For a player of his size, 6'5” and 315 pounds, Kouandjio has good quickness and his ability to get down the field on screens is very impressive. A few times throughout the game, Kouandjio was ten or fifteen yards downfield blocking whoever came into the picture.

While he might not be as sought after as his brother, Kouandjio is a talented interior offensive lineman who has experience in a man blocking scheme. He has the tools to be a successful starter in the NFL, or at the very least, provide quality depth along the offensive line.

Josh Harper (WR, Fresno State): Fresno State lost a lot of weapons on offense after last season, most notably their starting quarterback and wide receiver, Derek Carr and Davante Adams who went to the NFL. They were still lucky enough to retain starting wide receiver Josh Harper who had over 1,000 receiving yards last season. At 6'1” and 185 pounds, Harper is the big body, possession style receiver like Adams. Though he lacks the bulk, Harper is one of the most sure handed receivers in college football this season.

This season, Harper has recorded 86 receptions for 1,072 yards, 12.5 YPC, seven TDs and was named first team all-conference. With defenses focusing on him, Harper's production on a per game basis stayed consistent throughout the season.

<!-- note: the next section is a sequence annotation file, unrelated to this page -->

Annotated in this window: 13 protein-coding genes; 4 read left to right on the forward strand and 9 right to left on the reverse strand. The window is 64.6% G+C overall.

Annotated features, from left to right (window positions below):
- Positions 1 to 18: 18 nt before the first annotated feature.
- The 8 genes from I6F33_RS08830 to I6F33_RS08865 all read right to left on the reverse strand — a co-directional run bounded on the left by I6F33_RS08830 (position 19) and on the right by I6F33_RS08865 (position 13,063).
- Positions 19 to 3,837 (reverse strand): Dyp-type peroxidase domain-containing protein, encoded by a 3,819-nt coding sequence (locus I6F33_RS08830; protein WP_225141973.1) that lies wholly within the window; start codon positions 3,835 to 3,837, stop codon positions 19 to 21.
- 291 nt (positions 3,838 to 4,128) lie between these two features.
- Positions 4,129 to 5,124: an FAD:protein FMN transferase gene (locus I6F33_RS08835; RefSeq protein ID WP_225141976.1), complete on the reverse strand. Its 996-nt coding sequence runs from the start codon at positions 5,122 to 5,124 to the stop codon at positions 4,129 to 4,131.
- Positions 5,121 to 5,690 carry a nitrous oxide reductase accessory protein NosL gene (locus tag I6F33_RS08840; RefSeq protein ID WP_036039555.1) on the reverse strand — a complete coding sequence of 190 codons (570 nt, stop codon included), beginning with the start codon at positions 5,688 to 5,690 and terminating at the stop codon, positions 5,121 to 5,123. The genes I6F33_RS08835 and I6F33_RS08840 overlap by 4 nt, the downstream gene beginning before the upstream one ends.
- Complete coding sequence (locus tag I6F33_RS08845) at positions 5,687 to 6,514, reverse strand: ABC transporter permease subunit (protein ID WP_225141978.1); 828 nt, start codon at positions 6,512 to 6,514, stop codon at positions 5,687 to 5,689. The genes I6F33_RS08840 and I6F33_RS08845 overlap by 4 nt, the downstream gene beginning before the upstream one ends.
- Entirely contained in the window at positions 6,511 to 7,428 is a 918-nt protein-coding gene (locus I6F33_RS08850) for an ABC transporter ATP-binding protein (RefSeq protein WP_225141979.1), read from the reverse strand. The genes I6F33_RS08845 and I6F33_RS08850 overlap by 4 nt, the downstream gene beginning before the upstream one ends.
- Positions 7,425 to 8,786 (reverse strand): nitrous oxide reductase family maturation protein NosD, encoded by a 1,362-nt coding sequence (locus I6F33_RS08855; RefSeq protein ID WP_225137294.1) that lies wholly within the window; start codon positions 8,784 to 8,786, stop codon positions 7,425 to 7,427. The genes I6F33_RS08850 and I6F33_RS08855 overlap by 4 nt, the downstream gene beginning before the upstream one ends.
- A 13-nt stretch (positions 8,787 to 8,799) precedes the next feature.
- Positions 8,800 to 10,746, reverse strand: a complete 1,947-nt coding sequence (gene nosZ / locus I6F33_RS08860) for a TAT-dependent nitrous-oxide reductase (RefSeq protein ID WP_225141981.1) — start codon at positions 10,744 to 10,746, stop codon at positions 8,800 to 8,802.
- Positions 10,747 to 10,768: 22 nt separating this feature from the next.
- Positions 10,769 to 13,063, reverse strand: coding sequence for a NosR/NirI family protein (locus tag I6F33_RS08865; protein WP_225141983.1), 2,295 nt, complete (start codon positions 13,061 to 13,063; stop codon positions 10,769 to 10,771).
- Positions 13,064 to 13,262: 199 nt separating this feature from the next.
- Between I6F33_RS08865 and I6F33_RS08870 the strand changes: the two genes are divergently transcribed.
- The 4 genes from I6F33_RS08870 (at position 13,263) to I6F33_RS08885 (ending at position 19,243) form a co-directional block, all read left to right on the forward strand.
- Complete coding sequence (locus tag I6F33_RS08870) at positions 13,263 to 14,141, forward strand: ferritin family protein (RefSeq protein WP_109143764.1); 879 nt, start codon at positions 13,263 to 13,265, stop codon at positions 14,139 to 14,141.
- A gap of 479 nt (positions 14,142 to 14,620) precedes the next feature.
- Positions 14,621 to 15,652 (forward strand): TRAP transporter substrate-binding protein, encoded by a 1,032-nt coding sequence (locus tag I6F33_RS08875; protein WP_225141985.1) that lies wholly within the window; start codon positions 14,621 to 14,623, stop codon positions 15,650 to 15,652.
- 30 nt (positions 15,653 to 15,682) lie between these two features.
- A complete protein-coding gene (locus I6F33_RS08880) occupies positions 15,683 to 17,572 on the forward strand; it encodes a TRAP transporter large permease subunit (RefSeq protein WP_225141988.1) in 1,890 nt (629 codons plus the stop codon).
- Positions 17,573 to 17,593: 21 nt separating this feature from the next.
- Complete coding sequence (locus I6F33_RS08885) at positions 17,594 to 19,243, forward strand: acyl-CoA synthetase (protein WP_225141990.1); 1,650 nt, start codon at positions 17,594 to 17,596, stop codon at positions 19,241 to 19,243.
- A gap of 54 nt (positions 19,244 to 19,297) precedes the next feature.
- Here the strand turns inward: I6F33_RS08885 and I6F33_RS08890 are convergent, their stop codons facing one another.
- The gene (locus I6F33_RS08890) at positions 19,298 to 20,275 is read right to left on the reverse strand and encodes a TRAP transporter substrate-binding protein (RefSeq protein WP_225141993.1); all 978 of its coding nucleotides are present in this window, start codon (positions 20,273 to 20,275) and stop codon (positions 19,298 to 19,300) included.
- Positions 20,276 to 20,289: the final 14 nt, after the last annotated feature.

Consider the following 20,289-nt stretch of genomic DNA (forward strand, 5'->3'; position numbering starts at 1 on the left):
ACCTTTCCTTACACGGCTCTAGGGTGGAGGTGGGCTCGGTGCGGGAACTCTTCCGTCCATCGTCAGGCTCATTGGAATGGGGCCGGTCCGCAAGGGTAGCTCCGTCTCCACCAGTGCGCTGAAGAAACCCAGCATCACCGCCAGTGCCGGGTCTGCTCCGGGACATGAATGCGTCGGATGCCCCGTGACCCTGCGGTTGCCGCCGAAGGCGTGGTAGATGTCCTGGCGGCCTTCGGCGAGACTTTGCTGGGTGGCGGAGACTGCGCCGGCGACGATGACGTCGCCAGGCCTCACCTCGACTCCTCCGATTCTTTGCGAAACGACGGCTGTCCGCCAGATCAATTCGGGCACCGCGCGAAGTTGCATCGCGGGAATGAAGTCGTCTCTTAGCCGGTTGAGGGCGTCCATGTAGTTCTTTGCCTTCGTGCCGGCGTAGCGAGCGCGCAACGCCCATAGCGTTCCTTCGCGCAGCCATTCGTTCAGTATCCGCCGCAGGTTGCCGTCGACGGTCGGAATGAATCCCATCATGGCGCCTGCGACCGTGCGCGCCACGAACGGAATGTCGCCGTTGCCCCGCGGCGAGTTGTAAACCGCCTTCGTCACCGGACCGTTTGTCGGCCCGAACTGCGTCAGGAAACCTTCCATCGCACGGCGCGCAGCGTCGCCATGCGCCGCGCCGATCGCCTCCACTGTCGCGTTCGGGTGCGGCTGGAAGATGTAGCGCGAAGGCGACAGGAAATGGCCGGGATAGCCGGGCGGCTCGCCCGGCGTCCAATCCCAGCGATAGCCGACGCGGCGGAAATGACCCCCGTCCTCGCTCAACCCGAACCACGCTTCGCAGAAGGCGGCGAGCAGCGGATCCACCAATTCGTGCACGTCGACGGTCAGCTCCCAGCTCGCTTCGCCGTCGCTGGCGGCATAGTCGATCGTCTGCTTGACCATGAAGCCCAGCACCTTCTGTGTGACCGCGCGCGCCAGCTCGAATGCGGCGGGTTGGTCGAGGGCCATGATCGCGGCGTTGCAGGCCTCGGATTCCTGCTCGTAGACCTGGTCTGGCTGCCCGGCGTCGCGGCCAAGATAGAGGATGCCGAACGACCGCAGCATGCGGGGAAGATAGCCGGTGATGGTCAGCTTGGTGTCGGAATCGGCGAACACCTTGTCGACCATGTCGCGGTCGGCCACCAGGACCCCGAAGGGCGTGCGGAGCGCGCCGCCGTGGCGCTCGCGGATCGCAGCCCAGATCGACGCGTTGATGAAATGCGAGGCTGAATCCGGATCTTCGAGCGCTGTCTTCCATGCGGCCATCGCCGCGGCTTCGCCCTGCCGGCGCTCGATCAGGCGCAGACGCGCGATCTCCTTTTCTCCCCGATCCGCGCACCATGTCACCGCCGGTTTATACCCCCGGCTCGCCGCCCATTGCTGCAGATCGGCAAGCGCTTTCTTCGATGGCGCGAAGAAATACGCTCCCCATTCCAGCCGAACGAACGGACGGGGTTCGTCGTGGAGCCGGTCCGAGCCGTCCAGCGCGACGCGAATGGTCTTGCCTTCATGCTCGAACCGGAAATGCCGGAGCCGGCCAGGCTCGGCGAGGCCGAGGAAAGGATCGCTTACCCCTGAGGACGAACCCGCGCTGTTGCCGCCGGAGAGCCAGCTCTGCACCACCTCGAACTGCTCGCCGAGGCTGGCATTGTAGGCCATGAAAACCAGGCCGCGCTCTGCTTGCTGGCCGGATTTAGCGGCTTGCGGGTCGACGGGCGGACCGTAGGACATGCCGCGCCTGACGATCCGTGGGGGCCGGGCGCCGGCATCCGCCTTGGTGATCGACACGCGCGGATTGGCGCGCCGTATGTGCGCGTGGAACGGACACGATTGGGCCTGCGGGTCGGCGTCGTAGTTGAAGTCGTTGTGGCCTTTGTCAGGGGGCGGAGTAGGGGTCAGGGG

Against Boise State in the MAC Conference Championship, Harper finished with ten receptions for 131 yards, a 13.1 YPC average. He was targeted a total of 15 times, two were uncatchable. Though he plays in a spread offense, he isn't regulated to just catching screen passes. Harper's average depth of intended target was 11.7 yards past the line of scrimmage. He didn't have many opportunities to showcase his run after the catch abilities as he was limited to just 42 yards after the catch, an average of just 3.8 yards per catch.

What scouts will like about Harper is his ability to catch the ball with his hands versus letting it into his body. He has a big catch radius and can snag a ball out of the air with one hand. While he can be a deep downfield target, Harper isn't a speed burner and relies on the short to intermediate areas where he is capable of piling up most of his production.

With some added size and the development of his route running and smaller details of his game, Harper could end up being a solid number two receiver in the NFL. Look for him to get some additional attention leading up to the NFL Draft. With the early season success that Davante Adams has had with the Packers, look for teams to give a second and possible third look at adding Harper a round earlier than expected.